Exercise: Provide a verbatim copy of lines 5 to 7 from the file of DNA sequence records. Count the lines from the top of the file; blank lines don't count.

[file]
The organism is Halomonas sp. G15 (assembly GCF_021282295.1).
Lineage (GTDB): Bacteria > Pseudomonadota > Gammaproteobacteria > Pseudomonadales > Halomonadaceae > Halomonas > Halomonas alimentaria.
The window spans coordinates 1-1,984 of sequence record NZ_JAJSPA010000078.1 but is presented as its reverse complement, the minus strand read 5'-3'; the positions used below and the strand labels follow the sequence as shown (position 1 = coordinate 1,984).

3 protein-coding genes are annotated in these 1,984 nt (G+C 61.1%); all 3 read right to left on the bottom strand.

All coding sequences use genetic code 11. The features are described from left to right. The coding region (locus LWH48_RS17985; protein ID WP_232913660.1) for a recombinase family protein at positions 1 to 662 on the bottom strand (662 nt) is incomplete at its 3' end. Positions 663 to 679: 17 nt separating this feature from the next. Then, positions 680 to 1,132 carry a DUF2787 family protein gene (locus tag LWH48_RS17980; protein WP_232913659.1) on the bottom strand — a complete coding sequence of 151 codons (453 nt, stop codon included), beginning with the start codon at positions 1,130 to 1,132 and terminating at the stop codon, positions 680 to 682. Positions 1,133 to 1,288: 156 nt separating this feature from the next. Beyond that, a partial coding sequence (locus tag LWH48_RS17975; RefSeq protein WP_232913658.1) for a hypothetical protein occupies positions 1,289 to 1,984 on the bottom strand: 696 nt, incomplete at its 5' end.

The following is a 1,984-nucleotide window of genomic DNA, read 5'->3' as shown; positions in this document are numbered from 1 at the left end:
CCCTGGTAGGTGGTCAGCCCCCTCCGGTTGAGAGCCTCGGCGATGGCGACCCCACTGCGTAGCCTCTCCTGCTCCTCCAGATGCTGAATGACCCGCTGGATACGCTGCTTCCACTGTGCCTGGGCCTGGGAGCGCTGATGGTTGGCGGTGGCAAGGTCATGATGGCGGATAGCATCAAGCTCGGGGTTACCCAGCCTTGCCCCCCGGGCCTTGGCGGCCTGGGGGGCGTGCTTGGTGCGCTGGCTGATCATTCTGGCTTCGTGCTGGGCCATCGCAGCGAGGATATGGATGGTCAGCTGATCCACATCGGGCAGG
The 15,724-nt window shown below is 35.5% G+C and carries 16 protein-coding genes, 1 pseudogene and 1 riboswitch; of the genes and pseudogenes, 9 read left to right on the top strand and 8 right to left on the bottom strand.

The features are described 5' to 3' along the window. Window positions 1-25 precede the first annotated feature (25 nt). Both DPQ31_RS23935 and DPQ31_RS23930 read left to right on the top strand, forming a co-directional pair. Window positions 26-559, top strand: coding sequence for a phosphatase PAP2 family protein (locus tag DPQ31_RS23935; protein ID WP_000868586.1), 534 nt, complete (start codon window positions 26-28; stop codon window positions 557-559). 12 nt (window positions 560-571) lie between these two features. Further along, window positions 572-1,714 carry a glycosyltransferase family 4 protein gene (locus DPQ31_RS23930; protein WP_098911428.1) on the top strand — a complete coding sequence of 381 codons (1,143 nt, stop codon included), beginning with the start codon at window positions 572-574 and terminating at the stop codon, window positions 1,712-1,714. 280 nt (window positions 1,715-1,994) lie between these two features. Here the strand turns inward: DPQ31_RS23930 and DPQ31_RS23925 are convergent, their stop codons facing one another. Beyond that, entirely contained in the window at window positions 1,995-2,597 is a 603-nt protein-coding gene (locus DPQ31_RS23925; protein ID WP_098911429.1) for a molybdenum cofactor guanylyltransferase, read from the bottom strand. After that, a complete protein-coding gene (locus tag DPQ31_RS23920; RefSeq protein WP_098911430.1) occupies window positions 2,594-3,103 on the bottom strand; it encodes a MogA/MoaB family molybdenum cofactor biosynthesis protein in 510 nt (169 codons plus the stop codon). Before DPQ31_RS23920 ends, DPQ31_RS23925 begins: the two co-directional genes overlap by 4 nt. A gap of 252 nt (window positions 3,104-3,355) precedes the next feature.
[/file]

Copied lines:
All coding sequences use genetic code 11. The features are described from left to right. The coding region (locus LWH48_RS17985; protein ID WP_232913660.1) for a recombinase family protein at positions 1 to 662 on the bottom strand (662 nt) is incomplete at its 3' end. Positions 663 to 679: 17 nt separating this feature from the next. Then, positions 680 to 1,132 carry a DUF2787 family protein gene (locus tag LWH48_RS17980; protein WP_232913659.1) on the bottom strand — a complete coding sequence of 151 codons (453 nt, stop codon included), beginning with the start codon at positions 1,130 to 1,132 and terminating at the stop codon, positions 680 to 682. Positions 1,133 to 1,288: 156 nt separating this feature from the next. Beyond that, a partial coding sequence (locus tag LWH48_RS17975; RefSeq protein WP_232913658.1) for a hypothetical protein occupies positions 1,289 to 1,984 on the bottom strand: 696 nt, incomplete at its 5' end.

The following is a 1,984-nucleotide window of genomic DNA, read 5'->3' as shown; positions in this document are numbered from 1 at the left end:
CCCTGGTAGGTGGTCAGCCCCCTCCGGTTGAGAGCCTCGGCGATGGCGACCCCACTGCGTAGCCTCTCCTGCTCCTCCAGATGCTGAATGACCCGCTGGATACGCTGCTTCCACTGTGCCTGGGCCTGGGAGCGCTGATGGTTGGCGGTGGCAAGGTCATGATGGCGGATAGCATCAAGCTCGGGGTTACCCAGCCTTGCCCCCCGGGCCTTGGCGGCCTGGGGGGCGTGCTTGGTGCGCTGGCTGATCATTCTGGCTTCGTGCTGGGCCATCGCAGCGAGGATATGGATGGTCAGCTGATCCACATCGGGCAGG